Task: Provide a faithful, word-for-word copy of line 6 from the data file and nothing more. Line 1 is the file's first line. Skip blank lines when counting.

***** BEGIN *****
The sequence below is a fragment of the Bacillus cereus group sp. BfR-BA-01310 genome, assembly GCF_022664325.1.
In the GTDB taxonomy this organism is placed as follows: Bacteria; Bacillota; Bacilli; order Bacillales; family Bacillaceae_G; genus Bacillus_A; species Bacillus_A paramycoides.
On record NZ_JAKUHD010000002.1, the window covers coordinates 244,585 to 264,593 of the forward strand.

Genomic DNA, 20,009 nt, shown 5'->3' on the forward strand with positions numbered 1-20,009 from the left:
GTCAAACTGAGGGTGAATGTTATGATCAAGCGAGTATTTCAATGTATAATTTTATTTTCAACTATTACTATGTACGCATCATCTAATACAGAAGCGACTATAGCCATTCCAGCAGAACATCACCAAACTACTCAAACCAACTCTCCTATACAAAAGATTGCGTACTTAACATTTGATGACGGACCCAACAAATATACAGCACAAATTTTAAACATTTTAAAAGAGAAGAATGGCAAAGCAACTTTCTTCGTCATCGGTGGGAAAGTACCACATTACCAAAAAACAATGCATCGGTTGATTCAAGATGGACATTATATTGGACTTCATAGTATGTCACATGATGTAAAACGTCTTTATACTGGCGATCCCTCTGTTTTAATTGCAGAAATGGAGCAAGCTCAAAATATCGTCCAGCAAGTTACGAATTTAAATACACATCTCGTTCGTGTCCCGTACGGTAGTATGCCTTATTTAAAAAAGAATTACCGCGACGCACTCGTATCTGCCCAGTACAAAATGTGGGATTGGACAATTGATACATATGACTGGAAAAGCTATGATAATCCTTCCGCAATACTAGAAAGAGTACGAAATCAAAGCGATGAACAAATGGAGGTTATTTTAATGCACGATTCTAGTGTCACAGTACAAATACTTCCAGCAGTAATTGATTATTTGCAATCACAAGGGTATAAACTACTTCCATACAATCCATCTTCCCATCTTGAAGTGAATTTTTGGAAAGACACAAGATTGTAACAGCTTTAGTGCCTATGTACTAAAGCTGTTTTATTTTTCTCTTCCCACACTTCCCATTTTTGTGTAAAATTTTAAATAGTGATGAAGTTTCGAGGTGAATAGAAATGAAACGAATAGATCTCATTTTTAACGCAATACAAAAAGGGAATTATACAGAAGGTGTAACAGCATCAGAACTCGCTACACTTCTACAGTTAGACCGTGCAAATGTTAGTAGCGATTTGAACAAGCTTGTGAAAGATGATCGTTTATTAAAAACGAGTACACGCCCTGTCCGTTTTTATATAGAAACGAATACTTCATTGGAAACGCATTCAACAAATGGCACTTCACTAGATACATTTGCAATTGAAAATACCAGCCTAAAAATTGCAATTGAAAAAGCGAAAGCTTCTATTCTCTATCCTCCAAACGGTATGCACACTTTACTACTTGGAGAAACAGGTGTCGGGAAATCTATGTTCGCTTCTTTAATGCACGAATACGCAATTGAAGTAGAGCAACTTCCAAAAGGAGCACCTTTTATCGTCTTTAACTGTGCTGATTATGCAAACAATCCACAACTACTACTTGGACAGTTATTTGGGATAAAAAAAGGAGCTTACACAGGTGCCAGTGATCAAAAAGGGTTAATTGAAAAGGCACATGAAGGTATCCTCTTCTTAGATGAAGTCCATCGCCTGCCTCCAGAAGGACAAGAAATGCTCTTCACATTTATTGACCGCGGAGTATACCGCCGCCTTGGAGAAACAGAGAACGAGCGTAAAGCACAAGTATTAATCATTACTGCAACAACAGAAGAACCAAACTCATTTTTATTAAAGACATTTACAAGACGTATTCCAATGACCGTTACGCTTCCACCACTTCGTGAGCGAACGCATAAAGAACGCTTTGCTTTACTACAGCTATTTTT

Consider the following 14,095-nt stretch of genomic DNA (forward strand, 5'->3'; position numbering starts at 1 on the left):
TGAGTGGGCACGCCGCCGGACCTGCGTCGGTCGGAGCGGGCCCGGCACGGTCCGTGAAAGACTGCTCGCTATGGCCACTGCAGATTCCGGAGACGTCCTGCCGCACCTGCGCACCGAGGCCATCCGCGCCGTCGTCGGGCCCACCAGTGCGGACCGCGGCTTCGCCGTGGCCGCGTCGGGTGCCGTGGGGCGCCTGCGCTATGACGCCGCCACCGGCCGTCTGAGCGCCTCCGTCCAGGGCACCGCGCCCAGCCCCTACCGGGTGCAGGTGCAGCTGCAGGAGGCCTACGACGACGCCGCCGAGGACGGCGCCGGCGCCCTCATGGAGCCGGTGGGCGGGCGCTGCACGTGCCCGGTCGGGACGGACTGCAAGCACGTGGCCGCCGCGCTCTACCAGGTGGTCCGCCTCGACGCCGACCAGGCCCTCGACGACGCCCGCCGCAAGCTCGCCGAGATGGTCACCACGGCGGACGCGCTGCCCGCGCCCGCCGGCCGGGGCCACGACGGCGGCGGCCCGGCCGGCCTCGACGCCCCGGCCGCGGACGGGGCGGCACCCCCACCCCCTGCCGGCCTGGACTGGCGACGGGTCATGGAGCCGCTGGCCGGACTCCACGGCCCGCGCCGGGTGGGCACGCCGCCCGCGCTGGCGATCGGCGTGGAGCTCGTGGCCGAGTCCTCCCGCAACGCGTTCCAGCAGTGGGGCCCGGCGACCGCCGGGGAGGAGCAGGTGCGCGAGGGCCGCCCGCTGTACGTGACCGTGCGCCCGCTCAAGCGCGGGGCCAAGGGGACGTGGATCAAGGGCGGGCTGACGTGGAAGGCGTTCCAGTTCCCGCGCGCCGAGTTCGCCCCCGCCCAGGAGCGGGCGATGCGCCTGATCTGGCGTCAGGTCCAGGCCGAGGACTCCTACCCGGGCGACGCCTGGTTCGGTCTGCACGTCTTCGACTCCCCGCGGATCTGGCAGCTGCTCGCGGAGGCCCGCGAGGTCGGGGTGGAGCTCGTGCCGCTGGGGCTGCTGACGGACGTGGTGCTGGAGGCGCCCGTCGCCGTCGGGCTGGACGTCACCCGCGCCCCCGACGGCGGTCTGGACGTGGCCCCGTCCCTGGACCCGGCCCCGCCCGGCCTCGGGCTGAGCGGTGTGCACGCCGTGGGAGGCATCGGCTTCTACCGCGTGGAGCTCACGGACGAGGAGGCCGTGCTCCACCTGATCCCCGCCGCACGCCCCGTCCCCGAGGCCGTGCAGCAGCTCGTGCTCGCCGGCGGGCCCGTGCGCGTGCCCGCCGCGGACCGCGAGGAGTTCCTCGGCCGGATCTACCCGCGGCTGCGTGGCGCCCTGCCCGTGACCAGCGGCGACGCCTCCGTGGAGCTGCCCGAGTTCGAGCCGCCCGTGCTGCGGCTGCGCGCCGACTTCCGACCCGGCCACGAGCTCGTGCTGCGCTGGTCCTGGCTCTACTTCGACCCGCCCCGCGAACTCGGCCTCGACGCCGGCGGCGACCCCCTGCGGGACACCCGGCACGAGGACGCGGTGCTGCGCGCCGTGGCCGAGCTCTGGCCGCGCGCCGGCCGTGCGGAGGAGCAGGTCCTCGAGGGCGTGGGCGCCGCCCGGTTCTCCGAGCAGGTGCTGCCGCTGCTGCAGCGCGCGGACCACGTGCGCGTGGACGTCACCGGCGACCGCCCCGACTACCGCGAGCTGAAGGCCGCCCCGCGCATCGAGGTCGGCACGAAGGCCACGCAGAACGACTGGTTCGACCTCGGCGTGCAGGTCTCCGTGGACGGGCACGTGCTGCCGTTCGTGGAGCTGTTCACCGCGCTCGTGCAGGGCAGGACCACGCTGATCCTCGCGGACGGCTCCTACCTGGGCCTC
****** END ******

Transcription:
Consider the following 14,095-nt stretch of genomic DNA (forward strand, 5'->3'; position numbering starts at 1 on the left):